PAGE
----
15.Apr.2013 Review: Journal by Julie Delporte
“I Dream of Pale Colours…”
by Julie Delporte
184 pgs, full-colour
review by BK Munn
Grey pages taped onto a grey page. A date, written in purple pencil. A school of fish, drawn in blue, juxtaposed with hand-written text: “the things that I dread … happen, one after the other.” A blond woman, blue face, purple clothing. The purple text: “they don’t pass by like trains, they crash into me.” Below this, yellow fish, blue letters: “I don’t have any control (there is nothing I can do).” Underneath, in purple: “I don’t know how to protect myself.” The page is poetic montage, nihilistic howl, and zen meditation.
It is also comics. In fact, I’m beginning to wonder, could this be the most brilliantly-coloured, existential comic book memoir dealing with depression, loneliness and dread I’ve ever experienced? Journal is a graphic diary kept by Julie Delporte over a two year period spanning 2011 and 2012, chronicling her life after the breakup of a long-term boyfriend relationship, first in Montreal and then during a working sojourn to the Center for Cartoon Studies in Vermont. Originally posted on her blog (translated from the original French for this book) partly as a method of dealing with her newfound solitude, these intense pages of narrative sketches and hand-written reflections are beautifully composed therapeutic bullets that Delporte originally aims at her ex-boyfriend before shifting the focus towards her own mental state, anxieties and ambitions. It’s a gradual shift, enabled by time and distance, but by the time she makes the move to Vermont most of her entries are no longer addressed to the ex (the nameless “you”), and the “we” she writes about are the new studio mates and cartoonists she has begun to socialize with.
Part of this self-rehabilitation (there are hints of nightmares, panic attacks, and extended blue periods) comes through the experience of art, but it’s not an easy road. Certainly her documented choices of film viewing (classic arthouse downers like Tarkovsky, Eternal Sunshine of the Spotless Mind, Opening Night) and reading matter (heavy stuff like Gilles Deleuze or Julia Kristeva’s Black Sun: Depression and Melancholy) don’t seem especially designed to encourage carefree joi de vivre and self-assurance, but Delporte does find solace and inspiration in other creators, and even excerpts a paragraph from the fearless French autobiographical novelist Annie Ernaux as her epigraph. But the evidence of the book is that the process of making art is a supremely liberating and therapeutic activity: both for the “practical purpose” and meaning it gives to daily life and because it allows us to pause and reflect on images of intense beauty and subtlety.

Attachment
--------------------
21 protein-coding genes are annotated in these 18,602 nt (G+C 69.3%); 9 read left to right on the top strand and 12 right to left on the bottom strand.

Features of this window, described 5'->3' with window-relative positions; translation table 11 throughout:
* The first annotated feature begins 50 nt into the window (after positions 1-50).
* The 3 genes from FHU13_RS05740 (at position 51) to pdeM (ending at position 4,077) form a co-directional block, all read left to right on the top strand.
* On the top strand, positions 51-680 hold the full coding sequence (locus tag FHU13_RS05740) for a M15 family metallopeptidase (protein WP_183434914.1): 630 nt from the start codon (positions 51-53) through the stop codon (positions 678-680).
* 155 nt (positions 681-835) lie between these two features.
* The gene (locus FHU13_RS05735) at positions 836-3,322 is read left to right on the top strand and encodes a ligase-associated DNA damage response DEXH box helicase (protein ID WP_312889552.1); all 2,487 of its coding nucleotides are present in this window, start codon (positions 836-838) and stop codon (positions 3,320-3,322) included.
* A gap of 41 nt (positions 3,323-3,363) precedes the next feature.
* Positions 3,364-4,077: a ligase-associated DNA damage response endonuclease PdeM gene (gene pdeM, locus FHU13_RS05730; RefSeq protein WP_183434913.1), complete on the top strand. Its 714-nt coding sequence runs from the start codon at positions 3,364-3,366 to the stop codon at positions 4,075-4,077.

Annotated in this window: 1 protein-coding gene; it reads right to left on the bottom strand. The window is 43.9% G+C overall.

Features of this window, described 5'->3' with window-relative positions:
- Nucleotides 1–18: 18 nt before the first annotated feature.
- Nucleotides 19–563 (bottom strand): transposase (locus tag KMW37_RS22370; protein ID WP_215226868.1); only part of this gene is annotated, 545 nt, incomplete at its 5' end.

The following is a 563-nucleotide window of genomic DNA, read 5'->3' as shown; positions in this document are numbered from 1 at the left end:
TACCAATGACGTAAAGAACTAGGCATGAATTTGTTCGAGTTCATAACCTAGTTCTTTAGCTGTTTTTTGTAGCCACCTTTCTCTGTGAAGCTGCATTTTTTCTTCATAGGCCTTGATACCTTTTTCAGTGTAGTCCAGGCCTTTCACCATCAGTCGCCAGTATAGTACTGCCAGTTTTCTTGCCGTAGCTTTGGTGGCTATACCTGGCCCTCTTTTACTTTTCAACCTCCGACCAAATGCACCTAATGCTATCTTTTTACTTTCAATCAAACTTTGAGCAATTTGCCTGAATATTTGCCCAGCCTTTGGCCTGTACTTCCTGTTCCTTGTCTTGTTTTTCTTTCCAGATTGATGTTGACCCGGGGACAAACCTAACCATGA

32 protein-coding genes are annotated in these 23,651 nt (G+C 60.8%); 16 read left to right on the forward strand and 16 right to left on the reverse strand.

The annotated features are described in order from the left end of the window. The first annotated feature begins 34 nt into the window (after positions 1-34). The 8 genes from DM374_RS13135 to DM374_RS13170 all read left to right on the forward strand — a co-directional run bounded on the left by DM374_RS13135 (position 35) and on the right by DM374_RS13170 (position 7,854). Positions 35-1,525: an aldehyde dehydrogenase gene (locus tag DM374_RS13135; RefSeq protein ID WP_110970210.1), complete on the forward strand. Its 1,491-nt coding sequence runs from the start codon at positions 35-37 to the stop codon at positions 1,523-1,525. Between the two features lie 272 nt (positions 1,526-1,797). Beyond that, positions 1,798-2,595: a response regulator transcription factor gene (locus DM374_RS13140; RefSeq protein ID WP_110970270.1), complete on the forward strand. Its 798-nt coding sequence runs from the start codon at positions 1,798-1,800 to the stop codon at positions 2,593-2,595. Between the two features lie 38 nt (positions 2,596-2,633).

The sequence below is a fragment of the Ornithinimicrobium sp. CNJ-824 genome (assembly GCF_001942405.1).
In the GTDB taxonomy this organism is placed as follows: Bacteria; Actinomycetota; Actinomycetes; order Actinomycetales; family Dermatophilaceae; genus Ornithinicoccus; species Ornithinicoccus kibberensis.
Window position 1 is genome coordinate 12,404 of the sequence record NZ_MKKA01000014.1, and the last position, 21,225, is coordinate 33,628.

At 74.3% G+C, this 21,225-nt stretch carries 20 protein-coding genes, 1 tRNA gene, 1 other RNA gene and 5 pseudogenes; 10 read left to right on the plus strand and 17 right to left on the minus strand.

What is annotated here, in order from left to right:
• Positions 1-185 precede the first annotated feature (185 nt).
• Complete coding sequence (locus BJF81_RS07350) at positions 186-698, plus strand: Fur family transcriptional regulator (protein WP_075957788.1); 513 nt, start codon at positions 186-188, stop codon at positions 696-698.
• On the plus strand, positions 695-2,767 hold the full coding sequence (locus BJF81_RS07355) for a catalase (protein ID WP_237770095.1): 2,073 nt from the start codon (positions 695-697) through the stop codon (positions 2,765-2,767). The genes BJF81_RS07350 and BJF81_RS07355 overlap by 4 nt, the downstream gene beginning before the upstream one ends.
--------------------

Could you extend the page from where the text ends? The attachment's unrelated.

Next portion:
Initially resistant to the idea that heart-wrenching, excruciatingly raw diary comics could be made sufferable with the simple addition of the contents of an elementary school pencil case, Journal gradually won me over, stretching my comics boundaries along the way. Delporte comes out of the exciting Montreal comics scene, and she has published her French-language comics and comics criticism through that city’s Colosse imprint, as well as La Mauvaise Tête, La courte échelle, and through the Belgian publisher L’employe du Moi. She also runs the “48 Heures” comics festival and a local radio show devoted to comics, so her bd credentials are well-established. That being said, Delporte’s approach to comics making and figural drawing is highly personal. While Journal isn’t in traditional comics format (with the exception of the very occasional word balloon and sequence, it is mostly a series of randomly observed moments, remembered scenes, and outward expressions of inner turmoil, expressed chronologically) it follows in the best autobio comics traditions with its full blast, both-barrels honesty and stylized documentary approach. There is an immediacy to this book that maybe couldn’t be captured in any other way, reading almost like thought pictures. Composed mostly in coloured pencil, ranging in tone from dismal grey to dayglo, neon sunshine yellow, with the collage-like addition of pieces of scotch tape and different shades of paper, this is a story told through colour. Even Delporte’s signature cursive lettering changes colour several times per page, to emphasize a thought or respond to a mood –a very subtle performance. Joined with the lush reproduction of the book’s design, the overall effect transcends its surface pleasures: a pleasant diaristic combination of comics, elementary school student workbook and impressionist painting. Super inviting and superbly engaging.